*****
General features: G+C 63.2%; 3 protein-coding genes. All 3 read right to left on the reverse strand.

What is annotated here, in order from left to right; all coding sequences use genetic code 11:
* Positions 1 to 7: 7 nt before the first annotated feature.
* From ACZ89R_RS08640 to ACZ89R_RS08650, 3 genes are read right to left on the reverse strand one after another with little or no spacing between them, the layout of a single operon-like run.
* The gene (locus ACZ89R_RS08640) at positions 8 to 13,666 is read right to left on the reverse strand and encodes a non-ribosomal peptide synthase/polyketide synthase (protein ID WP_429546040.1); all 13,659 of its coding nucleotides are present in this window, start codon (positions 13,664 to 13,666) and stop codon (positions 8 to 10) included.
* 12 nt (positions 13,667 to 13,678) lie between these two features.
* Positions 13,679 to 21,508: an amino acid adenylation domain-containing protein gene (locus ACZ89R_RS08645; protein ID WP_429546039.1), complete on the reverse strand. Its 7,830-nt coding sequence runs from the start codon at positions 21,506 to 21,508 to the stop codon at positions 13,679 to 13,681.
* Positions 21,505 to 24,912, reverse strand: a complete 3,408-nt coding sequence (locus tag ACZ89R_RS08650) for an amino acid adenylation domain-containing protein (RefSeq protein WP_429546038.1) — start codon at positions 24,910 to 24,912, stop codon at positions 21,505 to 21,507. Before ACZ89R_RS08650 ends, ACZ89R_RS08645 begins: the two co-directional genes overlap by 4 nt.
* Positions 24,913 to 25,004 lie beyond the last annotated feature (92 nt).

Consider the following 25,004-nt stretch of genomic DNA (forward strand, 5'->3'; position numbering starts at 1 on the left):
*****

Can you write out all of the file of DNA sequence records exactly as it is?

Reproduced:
General features: G+C 63.2%; 3 protein-coding genes. All 3 read right to left on the reverse strand.

What is annotated here, in order from left to right; all coding sequences use genetic code 11:
* Positions 1 to 7: 7 nt before the first annotated feature.
* From ACZ89R_RS08640 to ACZ89R_RS08650, 3 genes are read right to left on the reverse strand one after another with little or no spacing between them, the layout of a single operon-like run.
* The gene (locus ACZ89R_RS08640) at positions 8 to 13,666 is read right to left on the reverse strand and encodes a non-ribosomal peptide synthase/polyketide synthase (protein ID WP_429546040.1); all 13,659 of its coding nucleotides are present in this window, start codon (positions 13,664 to 13,666) and stop codon (positions 8 to 10) included.
* 12 nt (positions 13,667 to 13,678) lie between these two features.
* Positions 13,679 to 21,508: an amino acid adenylation domain-containing protein gene (locus ACZ89R_RS08645; protein ID WP_429546039.1), complete on the reverse strand. Its 7,830-nt coding sequence runs from the start codon at positions 21,506 to 21,508 to the stop codon at positions 13,679 to 13,681.
* Positions 21,505 to 24,912, reverse strand: a complete 3,408-nt coding sequence (locus tag ACZ89R_RS08650) for an amino acid adenylation domain-containing protein (RefSeq protein WP_429546038.1) — start codon at positions 24,910 to 24,912, stop codon at positions 21,505 to 21,507. Before ACZ89R_RS08650 ends, ACZ89R_RS08645 begins: the two co-directional genes overlap by 4 nt.
* Positions 24,913 to 25,004 lie beyond the last annotated feature (92 nt).

Consider the following 25,004-nt stretch of genomic DNA (forward strand, 5'->3'; position numbering starts at 1 on the left):